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The Simulations in Teacher Education Conference (NSF Grant #1813476) was facilitated by ETS and the University of Central Florida in February 2019, and was aimed toward building a research and development agenda for examining the role of simulations in K–12 science and mathematics teacher education. The conference was structured to provide opportunities for attendees to share their current research, theoretical models, conceptual views, and use cases focused on the design and use of simulations for building and assessing K–12 science and mathematics teachers’ competencies.
Watch the Stem for All Video Showcase to see photos and video from the conference.
The conference was organized around several major goals, including:
Prior to the start of the conference, each conference attendee — working either individually or with a small team — authored a brief paper to describe the focus of their current work developing, using, and/or studying the role of simulations in K–12 science and mathematics teacher education. In addition to an overview, each short paper included a description of the project's guiding theory of action explaining how the key features of the simulation model being used are hypothesized to develop teachers' competencies. Each short paper also described the project's main research findings (if applicable) and learnings, and posed some ideas and questions about future directions for work in this area.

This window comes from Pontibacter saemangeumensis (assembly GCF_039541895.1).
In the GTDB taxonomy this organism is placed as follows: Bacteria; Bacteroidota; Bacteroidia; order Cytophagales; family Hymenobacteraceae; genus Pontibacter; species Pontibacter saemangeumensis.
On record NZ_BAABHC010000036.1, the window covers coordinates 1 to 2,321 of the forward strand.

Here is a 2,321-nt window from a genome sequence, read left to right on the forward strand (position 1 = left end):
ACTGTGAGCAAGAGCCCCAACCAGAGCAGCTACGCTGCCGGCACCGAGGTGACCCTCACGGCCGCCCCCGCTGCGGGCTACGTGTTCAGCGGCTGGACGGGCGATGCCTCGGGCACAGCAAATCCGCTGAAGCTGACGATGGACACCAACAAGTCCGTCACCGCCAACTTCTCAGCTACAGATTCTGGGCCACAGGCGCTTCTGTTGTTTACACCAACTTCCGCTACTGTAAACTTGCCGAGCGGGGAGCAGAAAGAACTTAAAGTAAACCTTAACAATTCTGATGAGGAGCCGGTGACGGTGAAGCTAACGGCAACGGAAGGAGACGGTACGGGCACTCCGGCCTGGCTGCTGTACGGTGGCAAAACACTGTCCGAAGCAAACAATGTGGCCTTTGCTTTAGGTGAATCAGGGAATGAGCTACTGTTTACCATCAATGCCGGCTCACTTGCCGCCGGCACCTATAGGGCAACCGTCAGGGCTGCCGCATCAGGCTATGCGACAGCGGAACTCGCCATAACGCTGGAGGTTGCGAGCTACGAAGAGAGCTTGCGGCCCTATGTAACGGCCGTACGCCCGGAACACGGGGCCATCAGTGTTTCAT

View the conference short papers (PDF).
Following their short paper submissions, each conference attendee had an opportunity to read and review a set of four short papers written by other conference attendees about their current work developing, using, and/or studying the role of simulations in K–12 science and mathematics teacher education. After reading these short papers, each conference attendee then authored a paper to synthesize ideas across the various projects. Each synthesis paper highlighted observations about the commonalities and/or differences in how the authors of the short papers define simulations, in the theories of action used, and in the lines of research and development described.
View the conference synthesis papers (PDF).
Below are presentations of some of the conference sessions. View the full conference schedule (PDF).
Julia Jackson Cohen, University of Virginia
Plenary Session #1: Exploring Use Cases and Assessment Design — Simulation Models and Theories of Action in Science
Plenary Session #2: Exploring Use Cases and Assessment Design — Simulation Models and Theories of Action in Mathematics
Plenary Session #3: Exploring Use Cases and Assessment Design — Simulation Models and Theories of Action Targeting Special Populations in Science and Mathematics